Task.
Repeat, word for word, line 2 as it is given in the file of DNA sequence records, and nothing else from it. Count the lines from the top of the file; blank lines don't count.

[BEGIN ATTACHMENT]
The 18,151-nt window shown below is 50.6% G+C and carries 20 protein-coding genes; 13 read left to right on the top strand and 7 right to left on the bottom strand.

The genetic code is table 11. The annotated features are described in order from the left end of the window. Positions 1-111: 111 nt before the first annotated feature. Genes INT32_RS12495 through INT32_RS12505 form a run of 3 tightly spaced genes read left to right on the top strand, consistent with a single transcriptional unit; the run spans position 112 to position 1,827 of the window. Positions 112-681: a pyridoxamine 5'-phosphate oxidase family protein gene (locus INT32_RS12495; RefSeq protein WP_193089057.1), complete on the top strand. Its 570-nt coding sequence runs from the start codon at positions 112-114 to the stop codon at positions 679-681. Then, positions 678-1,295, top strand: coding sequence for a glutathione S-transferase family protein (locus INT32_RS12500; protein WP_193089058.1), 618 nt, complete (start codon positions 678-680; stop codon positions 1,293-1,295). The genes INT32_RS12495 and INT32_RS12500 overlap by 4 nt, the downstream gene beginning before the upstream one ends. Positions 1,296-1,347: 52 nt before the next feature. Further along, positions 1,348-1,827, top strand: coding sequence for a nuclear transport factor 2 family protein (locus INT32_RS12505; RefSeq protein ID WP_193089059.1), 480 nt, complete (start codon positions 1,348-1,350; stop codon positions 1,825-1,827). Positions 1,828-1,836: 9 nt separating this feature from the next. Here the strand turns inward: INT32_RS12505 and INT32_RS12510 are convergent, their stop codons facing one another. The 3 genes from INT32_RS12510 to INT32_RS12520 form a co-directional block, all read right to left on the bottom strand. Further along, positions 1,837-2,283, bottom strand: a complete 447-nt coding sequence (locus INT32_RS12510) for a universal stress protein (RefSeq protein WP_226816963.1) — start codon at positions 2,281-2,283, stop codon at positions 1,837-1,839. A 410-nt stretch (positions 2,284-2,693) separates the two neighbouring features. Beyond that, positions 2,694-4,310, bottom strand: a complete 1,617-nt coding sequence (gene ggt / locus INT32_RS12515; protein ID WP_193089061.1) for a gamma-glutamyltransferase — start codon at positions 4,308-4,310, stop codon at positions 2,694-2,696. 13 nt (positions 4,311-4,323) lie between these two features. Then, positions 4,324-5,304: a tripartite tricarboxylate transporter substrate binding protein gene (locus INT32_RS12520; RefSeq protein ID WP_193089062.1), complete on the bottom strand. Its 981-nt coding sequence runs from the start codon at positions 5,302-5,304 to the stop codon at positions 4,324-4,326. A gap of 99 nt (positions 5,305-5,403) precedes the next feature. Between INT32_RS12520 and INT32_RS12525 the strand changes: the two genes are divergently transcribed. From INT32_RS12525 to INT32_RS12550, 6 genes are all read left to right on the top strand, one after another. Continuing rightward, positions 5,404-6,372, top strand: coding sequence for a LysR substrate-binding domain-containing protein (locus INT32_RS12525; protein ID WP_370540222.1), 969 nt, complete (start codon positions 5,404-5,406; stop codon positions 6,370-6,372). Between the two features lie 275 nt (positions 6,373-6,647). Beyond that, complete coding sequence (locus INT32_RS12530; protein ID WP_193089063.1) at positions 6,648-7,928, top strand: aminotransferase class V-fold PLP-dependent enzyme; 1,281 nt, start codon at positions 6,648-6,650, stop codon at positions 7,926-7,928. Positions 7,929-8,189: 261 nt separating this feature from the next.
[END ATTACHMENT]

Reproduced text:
The genetic code is table 11. The annotated features are described in order from the left end of the window. Positions 1-111: 111 nt before the first annotated feature. Genes INT32_RS12495 through INT32_RS12505 form a run of 3 tightly spaced genes read left to right on the top strand, consistent with a single transcriptional unit; the run spans position 112 to position 1,827 of the window. Positions 112-681: a pyridoxamine 5'-phosphate oxidase family protein gene (locus INT32_RS12495; RefSeq protein WP_193089057.1), complete on the top strand. Its 570-nt coding sequence runs from the start codon at positions 112-114 to the stop codon at positions 679-681. Then, positions 678-1,295, top strand: coding sequence for a glutathione S-transferase family protein (locus INT32_RS12500; protein WP_193089058.1), 618 nt, complete (start codon positions 678-680; stop codon positions 1,293-1,295). The genes INT32_RS12495 and INT32_RS12500 overlap by 4 nt, the downstream gene beginning before the upstream one ends. Positions 1,296-1,347: 52 nt before the next feature. Further along, positions 1,348-1,827, top strand: coding sequence for a nuclear transport factor 2 family protein (locus INT32_RS12505; RefSeq protein ID WP_193089059.1), 480 nt, complete (start codon positions 1,348-1,350; stop codon positions 1,825-1,827). Positions 1,828-1,836: 9 nt separating this feature from the next. Here the strand turns inward: INT32_RS12505 and INT32_RS12510 are convergent, their stop codons facing one another. The 3 genes from INT32_RS12510 to INT32_RS12520 form a co-directional block, all read right to left on the bottom strand. Further along, positions 1,837-2,283, bottom strand: a complete 447-nt coding sequence (locus INT32_RS12510) for a universal stress protein (RefSeq protein WP_226816963.1) — start codon at positions 2,281-2,283, stop codon at positions 1,837-1,839. A 410-nt stretch (positions 2,284-2,693) separates the two neighbouring features. Beyond that, positions 2,694-4,310, bottom strand: a complete 1,617-nt coding sequence (gene ggt / locus INT32_RS12515; protein ID WP_193089061.1) for a gamma-glutamyltransferase — start codon at positions 4,308-4,310, stop codon at positions 2,694-2,696. 13 nt (positions 4,311-4,323) lie between these two features. Then, positions 4,324-5,304: a tripartite tricarboxylate transporter substrate binding protein gene (locus INT32_RS12520; RefSeq protein ID WP_193089062.1), complete on the bottom strand. Its 981-nt coding sequence runs from the start codon at positions 5,302-5,304 to the stop codon at positions 4,324-4,326. A gap of 99 nt (positions 5,305-5,403) precedes the next feature. Between INT32_RS12520 and INT32_RS12525 the strand changes: the two genes are divergently transcribed. From INT32_RS12525 to INT32_RS12550, 6 genes are all read left to right on the top strand, one after another. Continuing rightward, positions 5,404-6,372, top strand: coding sequence for a LysR substrate-binding domain-containing protein (locus INT32_RS12525; protein ID WP_370540222.1), 969 nt, complete (start codon positions 5,404-5,406; stop codon positions 6,370-6,372). Between the two features lie 275 nt (positions 6,373-6,647). Beyond that, complete coding sequence (locus INT32_RS12530; protein ID WP_193089063.1) at positions 6,648-7,928, top strand: aminotransferase class V-fold PLP-dependent enzyme; 1,281 nt, start codon at positions 6,648-6,650, stop codon at positions 7,926-7,928. Positions 7,929-8,189: 261 nt separating this feature from the next.